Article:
I have been working on reducing stress in my life and focusing on what is truly important to me. As I have found that decreasing stress has helped me manage my life better, as well as my symptoms from fructose malabsorption, I have expanded my focus to my STUFF. I notice that when my house is messy, things are lying round, and I cannot find what I am looking for, I become edgy and stressed. By reducing what I have and instead keeping what I need and what makes me happy, I have less to clean, to put away, and it is easier for me to find things. As a result, I am calmer and more content.

Try New Things:
This year I have learned to compost (okay not hard to do but still something I had to learn), pot a plant (again, not hard yet…), make my own sourdough starter and bread, as well as how to live a more zero waste, eco friendly life. These are all things I have wanted to do for years but kept pushing off until one day. This year I decided that it was time to get out of my rut, get off my butt, and that it was finally the day. It has been a lot of fun and although they are small things, they have improved my life and have given me more confidence. Next stop, starting a vegetable garden this spring. Wish me luck!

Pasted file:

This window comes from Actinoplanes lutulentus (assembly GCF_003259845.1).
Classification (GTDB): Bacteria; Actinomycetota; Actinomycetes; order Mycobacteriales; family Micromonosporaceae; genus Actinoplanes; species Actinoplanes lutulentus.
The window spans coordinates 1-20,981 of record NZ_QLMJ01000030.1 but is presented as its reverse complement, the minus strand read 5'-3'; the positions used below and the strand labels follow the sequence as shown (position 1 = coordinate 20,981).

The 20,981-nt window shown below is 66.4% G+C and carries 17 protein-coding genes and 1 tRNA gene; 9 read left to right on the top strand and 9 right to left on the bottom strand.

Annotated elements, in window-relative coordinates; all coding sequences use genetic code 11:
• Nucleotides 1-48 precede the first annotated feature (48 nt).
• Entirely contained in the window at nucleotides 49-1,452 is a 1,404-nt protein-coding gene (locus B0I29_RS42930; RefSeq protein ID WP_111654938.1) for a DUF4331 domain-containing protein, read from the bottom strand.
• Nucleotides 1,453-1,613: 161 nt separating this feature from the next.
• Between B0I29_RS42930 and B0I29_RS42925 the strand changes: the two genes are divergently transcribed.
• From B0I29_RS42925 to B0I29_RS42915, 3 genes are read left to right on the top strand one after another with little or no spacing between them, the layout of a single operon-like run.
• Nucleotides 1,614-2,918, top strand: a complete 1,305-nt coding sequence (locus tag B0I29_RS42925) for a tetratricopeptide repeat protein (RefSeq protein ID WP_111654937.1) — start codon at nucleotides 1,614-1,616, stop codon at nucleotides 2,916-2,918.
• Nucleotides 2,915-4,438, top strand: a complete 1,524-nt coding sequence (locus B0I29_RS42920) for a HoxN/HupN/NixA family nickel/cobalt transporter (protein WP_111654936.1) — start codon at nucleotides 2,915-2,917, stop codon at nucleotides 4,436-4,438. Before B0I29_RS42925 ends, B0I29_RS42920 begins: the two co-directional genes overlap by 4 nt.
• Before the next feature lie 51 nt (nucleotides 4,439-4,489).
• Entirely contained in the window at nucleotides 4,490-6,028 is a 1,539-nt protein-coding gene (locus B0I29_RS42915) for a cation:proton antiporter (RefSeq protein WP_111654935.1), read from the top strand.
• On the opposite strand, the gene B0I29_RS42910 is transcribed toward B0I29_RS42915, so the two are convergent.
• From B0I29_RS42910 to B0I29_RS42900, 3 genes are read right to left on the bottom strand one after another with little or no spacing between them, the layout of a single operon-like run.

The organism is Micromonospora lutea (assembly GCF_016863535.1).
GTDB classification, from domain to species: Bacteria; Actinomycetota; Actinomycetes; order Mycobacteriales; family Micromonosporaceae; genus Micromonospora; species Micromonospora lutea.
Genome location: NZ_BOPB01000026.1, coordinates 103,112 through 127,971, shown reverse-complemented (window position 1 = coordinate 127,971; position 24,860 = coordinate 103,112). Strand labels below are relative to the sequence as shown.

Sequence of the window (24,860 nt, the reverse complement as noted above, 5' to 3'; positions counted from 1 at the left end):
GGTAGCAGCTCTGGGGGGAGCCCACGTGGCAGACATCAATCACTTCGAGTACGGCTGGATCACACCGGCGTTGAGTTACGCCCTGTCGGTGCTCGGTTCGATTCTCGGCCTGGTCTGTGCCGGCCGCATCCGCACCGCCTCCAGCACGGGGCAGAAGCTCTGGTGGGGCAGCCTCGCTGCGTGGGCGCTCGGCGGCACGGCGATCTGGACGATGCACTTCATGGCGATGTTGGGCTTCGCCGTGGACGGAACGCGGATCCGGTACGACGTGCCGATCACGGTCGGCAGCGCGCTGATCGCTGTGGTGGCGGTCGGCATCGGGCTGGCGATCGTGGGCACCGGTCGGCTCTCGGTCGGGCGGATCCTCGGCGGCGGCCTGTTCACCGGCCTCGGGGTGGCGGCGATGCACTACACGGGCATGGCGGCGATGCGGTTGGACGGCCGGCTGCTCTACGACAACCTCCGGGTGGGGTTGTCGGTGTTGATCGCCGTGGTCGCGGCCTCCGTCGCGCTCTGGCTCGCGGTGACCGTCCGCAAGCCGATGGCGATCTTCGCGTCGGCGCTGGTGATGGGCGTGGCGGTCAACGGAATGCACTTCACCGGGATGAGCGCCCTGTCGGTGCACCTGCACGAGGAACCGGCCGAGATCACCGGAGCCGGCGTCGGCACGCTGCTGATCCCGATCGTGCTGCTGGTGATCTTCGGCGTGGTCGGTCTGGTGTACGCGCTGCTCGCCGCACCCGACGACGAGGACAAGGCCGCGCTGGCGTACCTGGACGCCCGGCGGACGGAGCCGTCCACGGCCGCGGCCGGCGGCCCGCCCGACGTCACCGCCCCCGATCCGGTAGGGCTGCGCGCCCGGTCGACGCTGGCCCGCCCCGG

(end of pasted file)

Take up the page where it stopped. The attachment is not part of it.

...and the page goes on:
Take Care of Yourself:
One of my mottos is Trust Your Gut. Is that ironic coming from someone who has issues with their gut? : ) This motto was an extremely important one for me to hold on to this year. Some people in my life questioned the changes I made and still question ones I am currently making. It was and continues to be crucial that I trust what I know I need to do to make myself happy and live the life I want even if it does not fit societal norms or expectations people had/have for me. The only way I will be able to live my life and not have regrets at the end is if, as I continue to be kind to and love those in my life, I listen to myself, take care of myself, and block out the noise.

The Low FODMAP Diet is Not a Forever Diet:
And on a completely digestive topic, I have heard nutritionists say and read articles by Monash University that the low FODMAP diet is not a forever diet. I can happily say that over these past years of being on the low FODMAP diet, I have found this to be true. I find the better and healthier I eat, the more I can tolerate formerly taboo foods. This has made my food options much more expansive than it used to be. I need to listen to my body, cannot eat everything, and have to be mindful of my portions, however I have more flexibility than I used to have which is a wonderful thing.

I wish you all a wonderful 2017!

Photo by Stijn te Strake on Unsplash

For Your Reading Pleasure
For Your Reading Pleasure

1. I was excited to be asked to join Larah Brook’s podcast to discuss FODMAP friendly recipes for the holidays. You can hear all about the recipes and my philosophy on cooking on her podcasts for starters and main and side dishes.

2. The argument about sugar wages on. A review on Gary Taubes new book The Case Against Sugar.

3. I have found acupuncture to help with my gut. I am curious to try electroacupuncture… Have you tried it?